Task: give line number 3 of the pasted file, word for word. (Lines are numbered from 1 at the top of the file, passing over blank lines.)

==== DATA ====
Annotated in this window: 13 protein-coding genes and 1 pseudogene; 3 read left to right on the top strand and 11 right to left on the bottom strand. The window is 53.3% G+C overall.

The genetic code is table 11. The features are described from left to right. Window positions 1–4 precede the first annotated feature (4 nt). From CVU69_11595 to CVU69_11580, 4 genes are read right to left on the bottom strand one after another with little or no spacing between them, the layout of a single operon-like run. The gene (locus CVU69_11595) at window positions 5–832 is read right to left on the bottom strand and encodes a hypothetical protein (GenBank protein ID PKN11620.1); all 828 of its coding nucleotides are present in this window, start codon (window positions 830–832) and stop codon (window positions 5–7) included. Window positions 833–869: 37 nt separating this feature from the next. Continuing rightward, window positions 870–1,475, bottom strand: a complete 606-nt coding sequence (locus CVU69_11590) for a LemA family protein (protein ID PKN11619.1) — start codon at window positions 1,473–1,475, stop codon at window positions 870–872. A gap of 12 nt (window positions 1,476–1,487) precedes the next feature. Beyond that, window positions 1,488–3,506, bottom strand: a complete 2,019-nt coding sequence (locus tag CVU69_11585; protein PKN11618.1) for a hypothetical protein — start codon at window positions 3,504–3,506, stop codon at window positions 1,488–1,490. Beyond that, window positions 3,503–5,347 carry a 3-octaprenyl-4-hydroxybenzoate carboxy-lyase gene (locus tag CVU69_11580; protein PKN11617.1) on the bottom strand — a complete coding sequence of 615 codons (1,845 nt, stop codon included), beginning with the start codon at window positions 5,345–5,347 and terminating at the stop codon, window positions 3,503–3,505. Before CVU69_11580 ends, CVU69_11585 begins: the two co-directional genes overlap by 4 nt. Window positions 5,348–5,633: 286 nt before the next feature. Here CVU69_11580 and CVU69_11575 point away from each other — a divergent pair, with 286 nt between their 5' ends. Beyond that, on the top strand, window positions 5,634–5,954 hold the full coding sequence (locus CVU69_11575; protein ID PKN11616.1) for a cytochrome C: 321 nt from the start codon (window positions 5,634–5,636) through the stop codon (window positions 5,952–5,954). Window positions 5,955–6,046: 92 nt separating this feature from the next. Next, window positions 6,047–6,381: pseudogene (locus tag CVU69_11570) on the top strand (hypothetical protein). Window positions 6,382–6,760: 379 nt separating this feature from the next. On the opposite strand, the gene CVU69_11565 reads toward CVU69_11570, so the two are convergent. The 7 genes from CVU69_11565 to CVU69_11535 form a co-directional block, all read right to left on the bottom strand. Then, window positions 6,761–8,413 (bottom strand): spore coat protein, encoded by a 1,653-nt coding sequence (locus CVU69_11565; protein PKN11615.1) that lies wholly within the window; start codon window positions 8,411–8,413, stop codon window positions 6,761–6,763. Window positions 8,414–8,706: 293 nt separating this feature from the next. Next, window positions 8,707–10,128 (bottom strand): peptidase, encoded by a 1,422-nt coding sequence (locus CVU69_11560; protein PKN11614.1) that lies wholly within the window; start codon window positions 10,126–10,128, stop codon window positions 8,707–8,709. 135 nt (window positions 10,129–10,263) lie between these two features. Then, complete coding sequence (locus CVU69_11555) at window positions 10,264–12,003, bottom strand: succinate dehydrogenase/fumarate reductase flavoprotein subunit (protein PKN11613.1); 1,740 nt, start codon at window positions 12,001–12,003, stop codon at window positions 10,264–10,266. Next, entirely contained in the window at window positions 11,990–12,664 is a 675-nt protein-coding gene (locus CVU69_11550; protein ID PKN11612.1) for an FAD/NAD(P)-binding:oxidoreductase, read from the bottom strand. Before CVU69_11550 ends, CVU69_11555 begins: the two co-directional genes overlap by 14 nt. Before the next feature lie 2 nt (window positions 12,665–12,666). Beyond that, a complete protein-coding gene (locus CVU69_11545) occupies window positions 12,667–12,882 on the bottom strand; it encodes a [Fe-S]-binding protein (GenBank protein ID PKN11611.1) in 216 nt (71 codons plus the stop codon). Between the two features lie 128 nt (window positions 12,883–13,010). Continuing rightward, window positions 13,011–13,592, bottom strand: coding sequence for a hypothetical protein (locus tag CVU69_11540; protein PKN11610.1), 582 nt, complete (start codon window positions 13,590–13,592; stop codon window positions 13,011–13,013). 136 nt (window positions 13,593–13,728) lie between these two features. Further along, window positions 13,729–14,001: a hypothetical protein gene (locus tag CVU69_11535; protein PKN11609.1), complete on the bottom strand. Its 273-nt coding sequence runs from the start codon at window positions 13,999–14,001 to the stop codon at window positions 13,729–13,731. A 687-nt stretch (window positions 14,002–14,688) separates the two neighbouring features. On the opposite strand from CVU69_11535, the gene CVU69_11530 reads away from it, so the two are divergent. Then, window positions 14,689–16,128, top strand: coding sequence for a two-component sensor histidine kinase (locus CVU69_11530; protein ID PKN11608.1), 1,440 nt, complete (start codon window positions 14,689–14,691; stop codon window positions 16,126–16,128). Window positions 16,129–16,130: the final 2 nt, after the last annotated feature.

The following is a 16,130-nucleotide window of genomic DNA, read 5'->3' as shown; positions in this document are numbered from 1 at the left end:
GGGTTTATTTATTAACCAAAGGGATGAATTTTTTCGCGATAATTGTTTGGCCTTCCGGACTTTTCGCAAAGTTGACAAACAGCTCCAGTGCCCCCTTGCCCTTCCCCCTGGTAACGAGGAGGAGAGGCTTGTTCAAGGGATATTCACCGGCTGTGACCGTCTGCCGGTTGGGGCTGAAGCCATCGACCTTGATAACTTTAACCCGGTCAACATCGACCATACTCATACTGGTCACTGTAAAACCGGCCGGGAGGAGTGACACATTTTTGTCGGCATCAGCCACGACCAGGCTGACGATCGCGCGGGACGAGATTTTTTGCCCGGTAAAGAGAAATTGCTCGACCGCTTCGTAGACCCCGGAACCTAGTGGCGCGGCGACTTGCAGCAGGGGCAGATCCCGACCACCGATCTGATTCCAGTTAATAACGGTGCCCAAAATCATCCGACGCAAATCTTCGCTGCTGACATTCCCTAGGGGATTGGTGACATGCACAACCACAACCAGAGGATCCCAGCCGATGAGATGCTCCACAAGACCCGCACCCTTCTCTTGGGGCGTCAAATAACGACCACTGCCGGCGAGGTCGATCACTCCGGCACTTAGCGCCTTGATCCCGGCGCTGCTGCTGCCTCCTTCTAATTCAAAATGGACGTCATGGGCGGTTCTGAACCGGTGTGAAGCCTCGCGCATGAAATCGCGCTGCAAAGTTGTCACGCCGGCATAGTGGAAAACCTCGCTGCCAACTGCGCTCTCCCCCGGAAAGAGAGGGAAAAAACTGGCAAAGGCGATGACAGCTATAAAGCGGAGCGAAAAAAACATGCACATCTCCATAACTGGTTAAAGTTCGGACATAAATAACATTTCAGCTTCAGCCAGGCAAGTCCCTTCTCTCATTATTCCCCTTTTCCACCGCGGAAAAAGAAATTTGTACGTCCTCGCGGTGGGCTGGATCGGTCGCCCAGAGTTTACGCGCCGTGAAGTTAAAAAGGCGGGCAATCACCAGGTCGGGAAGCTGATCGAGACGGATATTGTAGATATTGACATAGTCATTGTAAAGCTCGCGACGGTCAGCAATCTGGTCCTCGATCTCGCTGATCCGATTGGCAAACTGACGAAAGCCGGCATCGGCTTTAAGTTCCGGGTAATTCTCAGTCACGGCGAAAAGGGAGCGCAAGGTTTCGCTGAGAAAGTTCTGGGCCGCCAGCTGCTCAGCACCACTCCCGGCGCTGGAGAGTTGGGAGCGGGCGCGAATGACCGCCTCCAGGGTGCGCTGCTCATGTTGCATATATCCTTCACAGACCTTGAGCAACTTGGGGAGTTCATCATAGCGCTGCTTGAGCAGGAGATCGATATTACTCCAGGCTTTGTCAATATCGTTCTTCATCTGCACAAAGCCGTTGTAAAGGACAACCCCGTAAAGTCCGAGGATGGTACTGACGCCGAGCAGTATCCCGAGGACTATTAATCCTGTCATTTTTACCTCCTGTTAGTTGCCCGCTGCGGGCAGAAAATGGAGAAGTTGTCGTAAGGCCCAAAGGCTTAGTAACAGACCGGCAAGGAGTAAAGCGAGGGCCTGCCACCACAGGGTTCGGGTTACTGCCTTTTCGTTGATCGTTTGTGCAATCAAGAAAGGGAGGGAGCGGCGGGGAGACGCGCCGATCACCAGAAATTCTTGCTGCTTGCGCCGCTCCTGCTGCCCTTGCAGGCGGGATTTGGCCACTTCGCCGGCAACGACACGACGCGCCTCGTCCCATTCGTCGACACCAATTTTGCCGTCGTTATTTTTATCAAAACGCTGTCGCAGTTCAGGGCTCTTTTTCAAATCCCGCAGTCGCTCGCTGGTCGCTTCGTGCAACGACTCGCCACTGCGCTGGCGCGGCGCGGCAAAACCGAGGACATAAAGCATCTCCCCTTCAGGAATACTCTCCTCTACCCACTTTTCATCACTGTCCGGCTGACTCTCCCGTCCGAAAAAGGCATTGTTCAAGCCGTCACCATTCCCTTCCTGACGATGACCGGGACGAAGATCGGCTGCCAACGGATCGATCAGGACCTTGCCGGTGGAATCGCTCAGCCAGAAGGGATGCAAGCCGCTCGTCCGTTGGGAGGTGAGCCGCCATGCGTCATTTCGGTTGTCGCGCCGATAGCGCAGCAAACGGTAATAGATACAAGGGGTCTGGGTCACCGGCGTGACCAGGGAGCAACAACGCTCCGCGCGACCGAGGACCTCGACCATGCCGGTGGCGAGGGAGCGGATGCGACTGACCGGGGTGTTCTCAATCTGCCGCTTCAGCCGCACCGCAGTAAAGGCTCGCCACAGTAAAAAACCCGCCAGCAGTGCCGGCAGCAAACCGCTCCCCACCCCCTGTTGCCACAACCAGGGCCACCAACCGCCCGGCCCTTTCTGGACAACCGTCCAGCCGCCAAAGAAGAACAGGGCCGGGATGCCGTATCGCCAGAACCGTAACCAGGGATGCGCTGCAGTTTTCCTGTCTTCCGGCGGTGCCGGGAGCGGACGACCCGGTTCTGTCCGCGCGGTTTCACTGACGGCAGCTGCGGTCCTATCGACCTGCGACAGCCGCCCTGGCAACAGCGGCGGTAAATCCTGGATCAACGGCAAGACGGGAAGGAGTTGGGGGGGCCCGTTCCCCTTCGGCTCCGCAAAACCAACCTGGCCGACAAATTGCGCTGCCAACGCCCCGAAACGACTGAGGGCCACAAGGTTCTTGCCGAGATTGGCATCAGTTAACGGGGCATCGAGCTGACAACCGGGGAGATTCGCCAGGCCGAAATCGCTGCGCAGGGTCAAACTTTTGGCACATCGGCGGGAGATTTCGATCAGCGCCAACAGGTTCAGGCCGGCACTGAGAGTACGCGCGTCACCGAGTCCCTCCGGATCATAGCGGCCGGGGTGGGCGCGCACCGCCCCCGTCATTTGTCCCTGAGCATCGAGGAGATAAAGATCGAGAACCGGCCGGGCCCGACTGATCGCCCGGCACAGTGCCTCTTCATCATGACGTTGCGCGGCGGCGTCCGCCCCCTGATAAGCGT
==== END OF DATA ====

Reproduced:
The following is a 16,130-nucleotide window of genomic DNA, read 5'->3' as shown; positions in this document are numbered from 1 at the left end: